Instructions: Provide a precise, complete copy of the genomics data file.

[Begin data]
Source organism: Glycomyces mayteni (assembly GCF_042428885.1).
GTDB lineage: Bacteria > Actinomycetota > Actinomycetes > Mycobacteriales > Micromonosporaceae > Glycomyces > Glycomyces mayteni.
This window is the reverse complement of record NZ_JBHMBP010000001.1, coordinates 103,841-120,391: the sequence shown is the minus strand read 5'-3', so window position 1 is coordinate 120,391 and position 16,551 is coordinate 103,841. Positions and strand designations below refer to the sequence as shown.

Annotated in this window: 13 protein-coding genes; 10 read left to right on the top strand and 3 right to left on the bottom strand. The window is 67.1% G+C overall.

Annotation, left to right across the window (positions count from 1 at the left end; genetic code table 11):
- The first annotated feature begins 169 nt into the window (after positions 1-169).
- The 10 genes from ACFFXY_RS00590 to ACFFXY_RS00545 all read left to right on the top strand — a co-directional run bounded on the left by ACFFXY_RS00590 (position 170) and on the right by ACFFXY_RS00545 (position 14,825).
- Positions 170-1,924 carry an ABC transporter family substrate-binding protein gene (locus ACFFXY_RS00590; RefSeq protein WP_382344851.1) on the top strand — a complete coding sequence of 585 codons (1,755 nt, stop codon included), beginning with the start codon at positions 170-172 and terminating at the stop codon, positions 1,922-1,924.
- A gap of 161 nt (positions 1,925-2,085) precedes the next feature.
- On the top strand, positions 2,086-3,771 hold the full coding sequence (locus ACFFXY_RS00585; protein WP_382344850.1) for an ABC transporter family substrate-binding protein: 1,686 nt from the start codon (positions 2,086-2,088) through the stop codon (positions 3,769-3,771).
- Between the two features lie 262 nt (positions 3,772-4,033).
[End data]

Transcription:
Source organism: Glycomyces mayteni (assembly GCF_042428885.1).
GTDB lineage: Bacteria > Actinomycetota > Actinomycetes > Mycobacteriales > Micromonosporaceae > Glycomyces > Glycomyces mayteni.
This window is the reverse complement of record NZ_JBHMBP010000001.1, coordinates 103,841-120,391: the sequence shown is the minus strand read 5'-3', so window position 1 is coordinate 120,391 and position 16,551 is coordinate 103,841. Positions and strand designations below refer to the sequence as shown.

Annotated in this window: 13 protein-coding genes; 10 read left to right on the top strand and 3 right to left on the bottom strand. The window is 67.1% G+C overall.

Annotation, left to right across the window (positions count from 1 at the left end; genetic code table 11):
- The first annotated feature begins 169 nt into the window (after positions 1-169).
- The 10 genes from ACFFXY_RS00590 to ACFFXY_RS00545 all read left to right on the top strand — a co-directional run bounded on the left by ACFFXY_RS00590 (position 170) and on the right by ACFFXY_RS00545 (position 14,825).
- Positions 170-1,924 carry an ABC transporter family substrate-binding protein gene (locus ACFFXY_RS00590; RefSeq protein WP_382344851.1) on the top strand — a complete coding sequence of 585 codons (1,755 nt, stop codon included), beginning with the start codon at positions 170-172 and terminating at the stop codon, positions 1,922-1,924.
- A gap of 161 nt (positions 1,925-2,085) precedes the next feature.
- On the top strand, positions 2,086-3,771 hold the full coding sequence (locus ACFFXY_RS00585; protein WP_382344850.1) for an ABC transporter family substrate-binding protein: 1,686 nt from the start codon (positions 2,086-2,088) through the stop codon (positions 3,769-3,771).
- Between the two features lie 262 nt (positions 3,772-4,033).